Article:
The Soufflé Mistake Jacques Pépin Turned Into A Gourmet Dish

A soufflé isn't necessarily a go-to dish for many people — it can seem fussy and just plain difficult. Made to be savory or sweet, the billowy dish is aesthetically pleasing, versatile, and a mainstay of French cooking, if not a bit of a challenge for the average cook. 

Jacques Pépin, the famous French chef, author, and cooking show host, made the soufflé one of his signature dishes. But his was concocted with a bit of a spin on the classic dish, thanks to a mistake made by his mother before he was even born. Maman's Cheese Soufflé, as he calls it, has one distinct difference that sets it apart.

A soufflé is actually a pretty simple dish, with its name derived from the French verb "souffler," meaning "to blow" or "to inflate." Whipped egg whites combine with either a savory or sweet egg yolk base (think creamy cheese sauce or sweet chocolate sauce), and the mixture puffs up as it bakes in a gratin or soufflé dish in the oven. (You can also bake individual servings in ramekins.) The result is a cloud-like dish that will impress any dinner guest.

The story behind the Pépin family soufflé

Before Jacques Pépin's mother married his father, she wasn't very skilled in the kitchen, according to the Jacques Pépin Foundation. She knew a handful of simple dishes, but otherwise didn't really know how to cook. Once they got married, she found out that Pépin's father loved cheese soufflé, and she became determined to learn how to make it. 

She gathered her ingredients and began cooking. First, she made a creamy sauce known as a Béchamel, then grated in some cheese, then mixed in whole eggs. But she didn't know that in a soufflé, the egg whites need to be separated from the yolks. Mixing the whites until they form stiff peaks, and later folding this into the yolk mixture, is what allows the soufflé to rise to great heights when it's baked.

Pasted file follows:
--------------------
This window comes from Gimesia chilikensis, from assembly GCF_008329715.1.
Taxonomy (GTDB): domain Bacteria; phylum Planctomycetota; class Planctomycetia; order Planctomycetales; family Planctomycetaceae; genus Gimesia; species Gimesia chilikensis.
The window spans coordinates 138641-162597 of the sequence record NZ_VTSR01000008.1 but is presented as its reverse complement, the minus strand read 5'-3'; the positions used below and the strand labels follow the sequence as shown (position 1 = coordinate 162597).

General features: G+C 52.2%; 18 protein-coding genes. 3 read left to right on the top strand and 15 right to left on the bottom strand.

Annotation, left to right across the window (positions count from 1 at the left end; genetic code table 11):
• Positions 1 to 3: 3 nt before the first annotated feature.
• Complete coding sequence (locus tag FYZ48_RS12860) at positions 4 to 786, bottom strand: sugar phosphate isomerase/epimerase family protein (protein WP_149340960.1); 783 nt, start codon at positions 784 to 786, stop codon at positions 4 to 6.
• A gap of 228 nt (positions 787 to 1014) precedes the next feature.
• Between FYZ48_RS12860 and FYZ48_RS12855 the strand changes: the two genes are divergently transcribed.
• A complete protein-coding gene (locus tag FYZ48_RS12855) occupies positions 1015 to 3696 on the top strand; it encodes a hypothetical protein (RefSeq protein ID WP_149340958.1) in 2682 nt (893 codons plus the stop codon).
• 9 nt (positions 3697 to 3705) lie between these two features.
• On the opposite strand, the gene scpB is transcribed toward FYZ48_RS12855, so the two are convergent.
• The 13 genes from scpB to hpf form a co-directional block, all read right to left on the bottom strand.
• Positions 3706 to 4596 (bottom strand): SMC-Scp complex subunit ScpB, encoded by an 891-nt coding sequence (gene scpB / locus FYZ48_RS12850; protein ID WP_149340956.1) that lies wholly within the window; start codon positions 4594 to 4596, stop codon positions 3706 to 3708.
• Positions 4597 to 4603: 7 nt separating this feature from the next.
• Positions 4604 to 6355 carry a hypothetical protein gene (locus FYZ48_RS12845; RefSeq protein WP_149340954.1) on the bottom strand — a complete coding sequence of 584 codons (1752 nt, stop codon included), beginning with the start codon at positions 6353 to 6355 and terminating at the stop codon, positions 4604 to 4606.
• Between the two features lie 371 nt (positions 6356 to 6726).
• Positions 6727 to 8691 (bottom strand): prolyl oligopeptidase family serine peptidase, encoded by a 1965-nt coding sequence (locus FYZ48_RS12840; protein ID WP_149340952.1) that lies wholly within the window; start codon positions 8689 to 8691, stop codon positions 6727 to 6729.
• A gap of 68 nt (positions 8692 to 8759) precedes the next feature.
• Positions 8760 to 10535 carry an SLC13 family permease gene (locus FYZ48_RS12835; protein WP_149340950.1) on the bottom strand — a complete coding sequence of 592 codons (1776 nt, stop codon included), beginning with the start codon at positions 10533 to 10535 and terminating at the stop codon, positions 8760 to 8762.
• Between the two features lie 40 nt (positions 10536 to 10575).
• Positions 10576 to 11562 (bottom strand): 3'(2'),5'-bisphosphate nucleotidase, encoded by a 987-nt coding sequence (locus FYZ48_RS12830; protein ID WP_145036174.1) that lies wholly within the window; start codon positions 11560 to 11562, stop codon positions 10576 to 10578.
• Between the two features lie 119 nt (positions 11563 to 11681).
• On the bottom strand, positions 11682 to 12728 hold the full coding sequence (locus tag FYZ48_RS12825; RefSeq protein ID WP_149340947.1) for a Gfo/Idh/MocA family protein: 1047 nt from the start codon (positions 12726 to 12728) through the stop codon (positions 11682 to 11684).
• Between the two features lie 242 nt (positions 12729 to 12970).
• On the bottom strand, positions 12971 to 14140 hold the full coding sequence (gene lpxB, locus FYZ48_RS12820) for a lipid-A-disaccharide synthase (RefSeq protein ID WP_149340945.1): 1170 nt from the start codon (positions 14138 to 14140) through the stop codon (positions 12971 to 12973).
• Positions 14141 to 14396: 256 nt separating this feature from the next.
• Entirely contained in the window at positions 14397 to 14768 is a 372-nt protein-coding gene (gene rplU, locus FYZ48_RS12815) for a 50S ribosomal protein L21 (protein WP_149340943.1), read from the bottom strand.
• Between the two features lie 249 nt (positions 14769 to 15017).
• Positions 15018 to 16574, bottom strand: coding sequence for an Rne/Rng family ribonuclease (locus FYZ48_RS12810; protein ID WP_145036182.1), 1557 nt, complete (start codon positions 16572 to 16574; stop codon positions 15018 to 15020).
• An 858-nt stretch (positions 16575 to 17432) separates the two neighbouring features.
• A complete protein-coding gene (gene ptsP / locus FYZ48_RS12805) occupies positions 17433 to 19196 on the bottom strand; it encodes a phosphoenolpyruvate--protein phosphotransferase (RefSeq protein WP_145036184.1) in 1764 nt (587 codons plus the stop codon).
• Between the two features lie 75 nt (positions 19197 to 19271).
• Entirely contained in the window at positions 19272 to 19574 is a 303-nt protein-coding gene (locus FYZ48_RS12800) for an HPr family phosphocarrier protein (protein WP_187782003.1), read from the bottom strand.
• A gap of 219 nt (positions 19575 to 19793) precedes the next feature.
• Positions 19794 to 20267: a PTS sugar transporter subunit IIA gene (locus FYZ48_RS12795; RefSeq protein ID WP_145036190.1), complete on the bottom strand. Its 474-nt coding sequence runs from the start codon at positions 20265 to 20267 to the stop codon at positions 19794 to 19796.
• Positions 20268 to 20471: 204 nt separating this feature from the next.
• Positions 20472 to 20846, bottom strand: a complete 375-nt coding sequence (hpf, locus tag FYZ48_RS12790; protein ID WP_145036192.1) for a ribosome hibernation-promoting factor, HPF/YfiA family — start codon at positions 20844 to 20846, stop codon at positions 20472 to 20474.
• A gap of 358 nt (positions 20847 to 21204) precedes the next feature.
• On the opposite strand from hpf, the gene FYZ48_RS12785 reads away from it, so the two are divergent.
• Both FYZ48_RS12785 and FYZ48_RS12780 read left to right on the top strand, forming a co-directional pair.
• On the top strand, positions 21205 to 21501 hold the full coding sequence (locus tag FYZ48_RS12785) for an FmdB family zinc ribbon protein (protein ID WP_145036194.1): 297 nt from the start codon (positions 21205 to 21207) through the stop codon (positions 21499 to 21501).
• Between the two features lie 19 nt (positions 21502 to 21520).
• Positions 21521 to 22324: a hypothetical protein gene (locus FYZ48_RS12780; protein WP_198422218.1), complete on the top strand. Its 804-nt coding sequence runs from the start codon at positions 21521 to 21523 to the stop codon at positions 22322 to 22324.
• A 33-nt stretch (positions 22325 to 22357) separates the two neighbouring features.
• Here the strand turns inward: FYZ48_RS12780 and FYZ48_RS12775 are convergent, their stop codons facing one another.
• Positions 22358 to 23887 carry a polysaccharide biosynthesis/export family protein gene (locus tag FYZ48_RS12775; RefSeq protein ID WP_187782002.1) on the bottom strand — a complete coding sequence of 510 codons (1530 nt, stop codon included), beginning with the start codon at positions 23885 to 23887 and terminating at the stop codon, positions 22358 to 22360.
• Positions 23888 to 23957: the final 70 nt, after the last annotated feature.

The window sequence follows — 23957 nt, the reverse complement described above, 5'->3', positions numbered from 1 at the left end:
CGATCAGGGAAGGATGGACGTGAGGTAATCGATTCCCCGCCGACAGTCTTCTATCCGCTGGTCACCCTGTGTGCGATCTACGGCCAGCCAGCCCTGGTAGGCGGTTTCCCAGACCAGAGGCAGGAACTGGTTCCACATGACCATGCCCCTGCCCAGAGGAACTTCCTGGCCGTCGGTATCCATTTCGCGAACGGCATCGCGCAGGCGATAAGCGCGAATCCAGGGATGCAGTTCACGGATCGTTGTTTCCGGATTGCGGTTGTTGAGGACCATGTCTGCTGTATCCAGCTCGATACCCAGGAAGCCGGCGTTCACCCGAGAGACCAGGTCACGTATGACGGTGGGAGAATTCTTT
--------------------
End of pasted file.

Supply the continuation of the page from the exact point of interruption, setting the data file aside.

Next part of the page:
Nevertheless, Pépin's maman cracked the eggs right into the mixture and stirred away. However, the dish still rose beautifully. While it was less airy than a standard soufflé, she ended up with a deliciously rich dish for her husband.

How to make Maman's Cheese Soufflé

To make Maman's Cheese Soufflé, first make your Béchamel. Melt 6 tablespoons of butter in a saucepan and whisk in 6 tablespoons of flour. Then slowly whisk in 2 cups of whole milk until it's all combined. Continue whisking constantly for 3 to 4 minutes, letting the mixture come to a boil and thicken. Remove it from the heat and season with salt and freshly ground pepper.

Next, you'll whisk together 5 whole eggs in a separate bowl. Fold the beaten eggs into the Béchamel along with 3 tablespoons of minced chives and 2 ½ cups of grated cheese. (Chef Jacques Pépin likes to use Gruyère, which lends a nutty taste to the dish.) Butter a 6-cup dish and coat it with Parmesan cheese, then line the bottom with wilted spinach. Pour the mixture in and bake it in a 400-degree oven for 30 to 40 minutes, or until it's puffy and browned on top.

You can also make this dish ahead of time by preparing the mixture and letting it stand at room temperature for 2 to 3 hours before baking. You can also make it a full day in advance, covering and refrigerating the dish for up to 24 hours before baking (but let it come to room temperature before putting it in the oven).